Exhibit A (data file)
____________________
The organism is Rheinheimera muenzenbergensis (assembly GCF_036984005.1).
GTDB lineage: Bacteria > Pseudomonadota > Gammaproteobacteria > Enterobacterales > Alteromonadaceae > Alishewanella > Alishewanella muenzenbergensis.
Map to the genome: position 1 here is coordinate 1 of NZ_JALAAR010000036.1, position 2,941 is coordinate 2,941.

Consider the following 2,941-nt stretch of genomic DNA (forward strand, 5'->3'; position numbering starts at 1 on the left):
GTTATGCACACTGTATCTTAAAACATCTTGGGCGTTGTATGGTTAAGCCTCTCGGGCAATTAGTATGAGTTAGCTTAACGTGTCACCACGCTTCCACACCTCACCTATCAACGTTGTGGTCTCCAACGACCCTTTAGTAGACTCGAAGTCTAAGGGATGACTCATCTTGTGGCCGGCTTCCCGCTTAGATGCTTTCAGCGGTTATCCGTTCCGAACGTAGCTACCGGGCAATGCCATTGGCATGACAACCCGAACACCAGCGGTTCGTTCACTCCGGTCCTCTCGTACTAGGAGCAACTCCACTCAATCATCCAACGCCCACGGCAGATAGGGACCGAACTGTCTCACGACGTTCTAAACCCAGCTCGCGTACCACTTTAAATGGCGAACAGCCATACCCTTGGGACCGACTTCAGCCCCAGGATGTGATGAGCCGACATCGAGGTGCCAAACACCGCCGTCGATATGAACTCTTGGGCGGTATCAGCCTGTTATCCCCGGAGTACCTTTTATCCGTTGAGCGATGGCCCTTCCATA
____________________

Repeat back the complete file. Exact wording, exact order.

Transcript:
The organism is Rheinheimera muenzenbergensis (assembly GCF_036984005.1).
GTDB lineage: Bacteria > Pseudomonadota > Gammaproteobacteria > Enterobacterales > Alteromonadaceae > Alishewanella > Alishewanella muenzenbergensis.
Map to the genome: position 1 here is coordinate 1 of NZ_JALAAR010000036.1, position 2,941 is coordinate 2,941.

Consider the following 2,941-nt stretch of genomic DNA (forward strand, 5'->3'; position numbering starts at 1 on the left):
GTTATGCACACTGTATCTTAAAACATCTTGGGCGTTGTATGGTTAAGCCTCTCGGGCAATTAGTATGAGTTAGCTTAACGTGTCACCACGCTTCCACACCTCACCTATCAACGTTGTGGTCTCCAACGACCCTTTAGTAGACTCGAAGTCTAAGGGATGACTCATCTTGTGGCCGGCTTCCCGCTTAGATGCTTTCAGCGGTTATCCGTTCCGAACGTAGCTACCGGGCAATGCCATTGGCATGACAACCCGAACACCAGCGGTTCGTTCACTCCGGTCCTCTCGTACTAGGAGCAACTCCACTCAATCATCCAACGCCCACGGCAGATAGGGACCGAACTGTCTCACGACGTTCTAAACCCAGCTCGCGTACCACTTTAAATGGCGAACAGCCATACCCTTGGGACCGACTTCAGCCCCAGGATGTGATGAGCCGACATCGAGGTGCCAAACACCGCCGTCGATATGAACTCTTGGGCGGTATCAGCCTGTTATCCCCGGAGTACCTTTTATCCGTTGAGCGATGGCCCTTCCATA